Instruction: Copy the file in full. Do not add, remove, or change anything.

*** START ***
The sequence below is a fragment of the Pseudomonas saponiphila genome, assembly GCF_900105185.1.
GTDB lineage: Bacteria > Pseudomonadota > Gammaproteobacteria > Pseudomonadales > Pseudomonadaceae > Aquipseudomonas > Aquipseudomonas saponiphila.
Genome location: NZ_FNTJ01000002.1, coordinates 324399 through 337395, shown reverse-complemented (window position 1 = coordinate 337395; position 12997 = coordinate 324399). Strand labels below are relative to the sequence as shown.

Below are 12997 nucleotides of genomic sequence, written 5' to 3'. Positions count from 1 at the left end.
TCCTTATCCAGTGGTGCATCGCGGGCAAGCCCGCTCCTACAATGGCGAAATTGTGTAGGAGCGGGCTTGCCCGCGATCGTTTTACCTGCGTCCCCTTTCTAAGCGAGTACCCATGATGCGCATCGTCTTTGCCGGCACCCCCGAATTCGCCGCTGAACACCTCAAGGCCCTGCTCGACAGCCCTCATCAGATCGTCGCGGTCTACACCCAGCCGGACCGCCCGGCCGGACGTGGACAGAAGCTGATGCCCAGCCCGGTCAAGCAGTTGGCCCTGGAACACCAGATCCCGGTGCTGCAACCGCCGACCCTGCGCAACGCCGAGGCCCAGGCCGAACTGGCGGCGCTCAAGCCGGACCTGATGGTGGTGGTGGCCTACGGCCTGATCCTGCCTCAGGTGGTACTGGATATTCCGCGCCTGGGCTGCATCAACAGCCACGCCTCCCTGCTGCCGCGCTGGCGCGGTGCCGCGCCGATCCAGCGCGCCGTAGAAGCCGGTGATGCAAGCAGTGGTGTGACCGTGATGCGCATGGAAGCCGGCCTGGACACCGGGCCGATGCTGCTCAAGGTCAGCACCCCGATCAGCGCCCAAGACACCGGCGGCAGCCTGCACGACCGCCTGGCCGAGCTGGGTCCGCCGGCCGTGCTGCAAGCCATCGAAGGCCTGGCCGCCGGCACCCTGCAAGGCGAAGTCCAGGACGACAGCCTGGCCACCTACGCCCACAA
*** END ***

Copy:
The sequence below is a fragment of the Pseudomonas saponiphila genome, assembly GCF_900105185.1.
GTDB lineage: Bacteria > Pseudomonadota > Gammaproteobacteria > Pseudomonadales > Pseudomonadaceae > Aquipseudomonas > Aquipseudomonas saponiphila.
Genome location: NZ_FNTJ01000002.1, coordinates 324399 through 337395, shown reverse-complemented (window position 1 = coordinate 337395; position 12997 = coordinate 324399). Strand labels below are relative to the sequence as shown.

Below are 12997 nucleotides of genomic sequence, written 5' to 3'. Positions count from 1 at the left end.
TCCTTATCCAGTGGTGCATCGCGGGCAAGCCCGCTCCTACAATGGCGAAATTGTGTAGGAGCGGGCTTGCCCGCGATCGTTTTACCTGCGTCCCCTTTCTAAGCGAGTACCCATGATGCGCATCGTCTTTGCCGGCACCCCCGAATTCGCCGCTGAACACCTCAAGGCCCTGCTCGACAGCCCTCATCAGATCGTCGCGGTCTACACCCAGCCGGACCGCCCGGCCGGACGTGGACAGAAGCTGATGCCCAGCCCGGTCAAGCAGTTGGCCCTGGAACACCAGATCCCGGTGCTGCAACCGCCGACCCTGCGCAACGCCGAGGCCCAGGCCGAACTGGCGGCGCTCAAGCCGGACCTGATGGTGGTGGTGGCCTACGGCCTGATCCTGCCTCAGGTGGTACTGGATATTCCGCGCCTGGGCTGCATCAACAGCCACGCCTCCCTGCTGCCGCGCTGGCGCGGTGCCGCGCCGATCCAGCGCGCCGTAGAAGCCGGTGATGCAAGCAGTGGTGTGACCGTGATGCGCATGGAAGCCGGCCTGGACACCGGGCCGATGCTGCTCAAGGTCAGCACCCCGATCAGCGCCCAAGACACCGGCGGCAGCCTGCACGACCGCCTGGCCGAGCTGGGTCCGCCGGCCGTGCTGCAAGCCATCGAAGGCCTGGCCGCCGGCACCCTGCAAGGCGAAGTCCAGGACGACAGCCTGGCCACCTACGCCCACAA